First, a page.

Lecture 4.

The Linen Curtains their Dimensions, etc.

(Exodus 36:8-13)

Having looked at the colors and materials of the curtains, we will now seek to gather something of the meaning of their dimensions and arrangement.

Ten curtains composed the inner covering, each 4 cubits wide and 28 cubits long. These ten were united into two sets of five each, and these again linked together to form one complete covering. No specific mention, apparently, is made of the manner in which the five curtains were united to each other (it has been conjectured that it was by needle-work), but the directions for uniting the two sets are very clear. Fifty loops of blue were made in the edge of each curtain, and fifty taches or clasps of gold were used to unite all into one tabernacle.

This first covering of ten curtains was the tabernacle proper, or "dwelling-place," as the word literally means (Ex. 36:14, and frequently). The other coverings seem to have been for special use in connection with the primary one, as protection (see Ex. 36:14, where the goats' hair covering is called "the tent over the tabernacle; and Ex. 36:19, where the two others are designated simply as coverings). There is doubtless significance in this use of words. The "tabernacle," with its varied colors, cherubic figures and embroidery, was far more elaborate than any of the others, and as we have partly seen, spoke try a very complete way of our Lord. This first covering, the tabernacle proper, represented Him in a way to which the other coverings were subsidiary. This will appear as we take them up.

The word for "curtains" is Yerioth, from a root meaning to tremble or wave as suspended curtains do. A similar root with a similar primary meaning is the word for "fear." How suggestively do these thoughts describe the Lord Jesus as He was here. He was the dependent One, not relying upon His own inherent strength, but cleaving ever to His Father. He was perfectly obedient because perfectly dependent upon the will of God. Thus the true "fear" of the Lord characterized Him. He was ever moved by the slightest breath of the Spirit. There was thus, in the eye of man, entire weakness, for He had no will apart from perfect subjection to God; therefore the whole character of God with reference to sin, the world and Satan was manifested. So also He gave fullest expression to God's thoughts and ways of mercy or of judgment with, reference to man.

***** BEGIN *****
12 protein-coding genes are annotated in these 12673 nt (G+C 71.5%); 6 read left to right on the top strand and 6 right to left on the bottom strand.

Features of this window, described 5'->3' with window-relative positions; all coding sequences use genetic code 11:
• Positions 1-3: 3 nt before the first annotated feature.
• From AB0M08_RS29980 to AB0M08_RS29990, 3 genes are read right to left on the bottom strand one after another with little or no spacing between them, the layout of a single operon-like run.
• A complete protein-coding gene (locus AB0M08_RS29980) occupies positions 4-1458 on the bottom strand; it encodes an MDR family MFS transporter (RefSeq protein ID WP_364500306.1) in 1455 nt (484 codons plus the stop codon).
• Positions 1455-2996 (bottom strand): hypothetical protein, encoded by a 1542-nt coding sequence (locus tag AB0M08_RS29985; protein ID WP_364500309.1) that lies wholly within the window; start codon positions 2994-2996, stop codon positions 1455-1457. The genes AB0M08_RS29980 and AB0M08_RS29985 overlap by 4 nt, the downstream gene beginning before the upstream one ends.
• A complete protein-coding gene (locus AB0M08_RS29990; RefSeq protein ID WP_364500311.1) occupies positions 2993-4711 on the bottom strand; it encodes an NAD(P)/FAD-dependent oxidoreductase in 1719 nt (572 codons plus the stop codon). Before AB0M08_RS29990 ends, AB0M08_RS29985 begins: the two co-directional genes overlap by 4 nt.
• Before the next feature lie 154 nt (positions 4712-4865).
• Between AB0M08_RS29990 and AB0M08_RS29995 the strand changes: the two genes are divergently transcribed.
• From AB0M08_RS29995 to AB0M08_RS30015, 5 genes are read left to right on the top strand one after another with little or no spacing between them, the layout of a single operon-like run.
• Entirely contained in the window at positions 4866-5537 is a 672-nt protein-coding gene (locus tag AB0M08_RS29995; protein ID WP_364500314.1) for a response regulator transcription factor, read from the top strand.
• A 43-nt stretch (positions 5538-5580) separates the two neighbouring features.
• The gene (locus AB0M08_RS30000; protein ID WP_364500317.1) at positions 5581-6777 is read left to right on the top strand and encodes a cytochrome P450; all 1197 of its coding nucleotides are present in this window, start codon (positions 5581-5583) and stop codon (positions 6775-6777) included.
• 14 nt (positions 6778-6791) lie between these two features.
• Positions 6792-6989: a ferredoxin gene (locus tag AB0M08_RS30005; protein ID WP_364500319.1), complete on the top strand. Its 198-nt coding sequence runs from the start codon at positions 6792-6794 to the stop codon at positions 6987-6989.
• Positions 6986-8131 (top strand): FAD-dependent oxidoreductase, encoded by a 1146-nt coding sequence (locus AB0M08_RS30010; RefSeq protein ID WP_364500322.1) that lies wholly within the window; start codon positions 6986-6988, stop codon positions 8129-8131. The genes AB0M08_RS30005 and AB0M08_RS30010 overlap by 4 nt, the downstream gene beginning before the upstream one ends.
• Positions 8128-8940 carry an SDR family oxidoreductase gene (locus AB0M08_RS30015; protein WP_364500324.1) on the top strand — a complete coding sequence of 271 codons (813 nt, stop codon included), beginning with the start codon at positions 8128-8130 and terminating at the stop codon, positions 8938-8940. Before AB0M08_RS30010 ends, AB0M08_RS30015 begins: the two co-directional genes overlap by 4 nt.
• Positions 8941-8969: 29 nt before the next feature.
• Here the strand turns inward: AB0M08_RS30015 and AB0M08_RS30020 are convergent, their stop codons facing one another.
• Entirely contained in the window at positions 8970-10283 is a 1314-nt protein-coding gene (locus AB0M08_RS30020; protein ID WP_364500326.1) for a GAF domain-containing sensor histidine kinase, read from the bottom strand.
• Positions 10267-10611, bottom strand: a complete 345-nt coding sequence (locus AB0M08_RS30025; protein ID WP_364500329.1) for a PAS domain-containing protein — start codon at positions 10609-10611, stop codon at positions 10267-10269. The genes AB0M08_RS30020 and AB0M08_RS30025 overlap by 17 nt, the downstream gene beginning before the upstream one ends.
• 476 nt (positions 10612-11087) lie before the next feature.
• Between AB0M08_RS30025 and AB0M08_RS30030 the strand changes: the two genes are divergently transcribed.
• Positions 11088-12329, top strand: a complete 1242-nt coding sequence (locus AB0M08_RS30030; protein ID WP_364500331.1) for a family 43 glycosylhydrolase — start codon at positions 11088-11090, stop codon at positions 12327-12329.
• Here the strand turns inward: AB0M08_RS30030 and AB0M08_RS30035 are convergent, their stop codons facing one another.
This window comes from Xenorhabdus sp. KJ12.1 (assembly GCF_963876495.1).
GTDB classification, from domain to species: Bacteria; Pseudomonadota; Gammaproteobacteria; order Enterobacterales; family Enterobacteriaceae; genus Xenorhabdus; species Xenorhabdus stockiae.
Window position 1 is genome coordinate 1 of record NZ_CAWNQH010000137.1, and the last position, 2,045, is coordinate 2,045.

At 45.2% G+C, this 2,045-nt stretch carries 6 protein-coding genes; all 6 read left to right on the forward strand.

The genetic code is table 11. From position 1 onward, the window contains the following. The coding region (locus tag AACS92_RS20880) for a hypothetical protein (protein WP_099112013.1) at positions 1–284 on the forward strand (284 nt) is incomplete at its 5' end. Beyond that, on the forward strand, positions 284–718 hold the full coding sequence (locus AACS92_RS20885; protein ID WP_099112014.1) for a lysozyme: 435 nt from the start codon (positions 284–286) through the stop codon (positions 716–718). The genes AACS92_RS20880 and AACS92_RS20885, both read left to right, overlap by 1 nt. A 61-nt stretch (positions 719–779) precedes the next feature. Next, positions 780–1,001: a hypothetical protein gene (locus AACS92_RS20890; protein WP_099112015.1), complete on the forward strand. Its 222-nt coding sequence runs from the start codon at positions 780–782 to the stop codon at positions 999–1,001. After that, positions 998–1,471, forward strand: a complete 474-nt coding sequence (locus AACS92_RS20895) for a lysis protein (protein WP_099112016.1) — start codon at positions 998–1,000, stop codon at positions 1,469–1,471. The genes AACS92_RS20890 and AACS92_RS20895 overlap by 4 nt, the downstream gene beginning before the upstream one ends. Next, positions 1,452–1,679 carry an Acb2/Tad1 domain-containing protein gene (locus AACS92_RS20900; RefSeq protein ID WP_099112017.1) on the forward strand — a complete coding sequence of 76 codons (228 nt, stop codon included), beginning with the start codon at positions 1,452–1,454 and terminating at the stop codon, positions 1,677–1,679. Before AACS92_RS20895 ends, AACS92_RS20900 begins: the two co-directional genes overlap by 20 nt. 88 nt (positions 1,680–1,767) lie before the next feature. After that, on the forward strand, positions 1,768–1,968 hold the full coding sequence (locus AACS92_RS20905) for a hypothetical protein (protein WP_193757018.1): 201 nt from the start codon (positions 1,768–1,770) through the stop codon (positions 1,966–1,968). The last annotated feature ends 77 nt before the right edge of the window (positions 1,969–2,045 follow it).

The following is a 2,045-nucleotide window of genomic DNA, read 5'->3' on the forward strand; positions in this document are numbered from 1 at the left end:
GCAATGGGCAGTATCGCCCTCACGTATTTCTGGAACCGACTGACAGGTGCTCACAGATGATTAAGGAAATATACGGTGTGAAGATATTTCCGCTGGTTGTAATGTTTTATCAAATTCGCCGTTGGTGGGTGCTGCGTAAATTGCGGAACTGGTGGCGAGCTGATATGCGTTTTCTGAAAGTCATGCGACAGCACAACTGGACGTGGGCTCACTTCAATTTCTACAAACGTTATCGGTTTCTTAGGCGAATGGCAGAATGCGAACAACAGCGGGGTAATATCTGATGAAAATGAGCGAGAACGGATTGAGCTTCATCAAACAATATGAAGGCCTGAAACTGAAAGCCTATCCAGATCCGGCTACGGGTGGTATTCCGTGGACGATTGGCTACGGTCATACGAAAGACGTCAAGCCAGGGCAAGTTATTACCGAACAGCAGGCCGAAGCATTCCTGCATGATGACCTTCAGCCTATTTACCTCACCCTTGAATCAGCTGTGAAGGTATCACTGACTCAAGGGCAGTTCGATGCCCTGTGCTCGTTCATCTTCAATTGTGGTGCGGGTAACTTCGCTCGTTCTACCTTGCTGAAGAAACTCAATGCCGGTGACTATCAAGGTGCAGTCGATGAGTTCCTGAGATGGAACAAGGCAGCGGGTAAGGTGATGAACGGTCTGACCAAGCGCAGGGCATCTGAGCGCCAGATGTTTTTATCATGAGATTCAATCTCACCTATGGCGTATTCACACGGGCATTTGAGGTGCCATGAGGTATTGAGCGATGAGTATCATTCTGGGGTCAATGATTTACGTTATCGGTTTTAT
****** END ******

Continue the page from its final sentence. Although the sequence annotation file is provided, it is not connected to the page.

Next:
The word "curtain" is a feminine, and in speaking of their being joined "one to another," it is "a woman to her sister." This too is in keeping with the lowly place of dependence and subjection taken and kept by our Lord.

Returning now to the various dimensions of the inner covering, let us glean their meaning. In all structures, if there is to be symmetry, there must be accuracy of measurement, and for this there must be a standard. In Scripture this standard was the cubit, or Ammah, from a word meaning "mother." It was the length of the "mother-arm," the fore-arm, as the chief and prominent part of the arm, from the elbow to the tip of the finger; that which is used in all work. It was thus a standard taken from man, not above him. God's requirements are absolutely reasonable and righteous, not going beyond human capacity. And yet how true it is that not one of the fallen sons of Adam could measure up to that perfect human standard: "All have sinned and come short of the glory of God." But God delights in man, and even the measurement of the heavenly city is by the human standard. It is the measure of a man (Rev. 21:17). If God is to be in any measure apprehended by His creatures, it must be, not in that unutterable glory and infinity which no one knoweth but the Son, but rather in the One who humbled Himself and was found in fashion as a man. How amazing! God is manifested in he flesh, and we are invited to apply the standard of measurement (which is in our hands and by which we have been condemned as having fallen short of God's glory) to Him, and to see how perfectly He has measured up to the fullest requirements of God.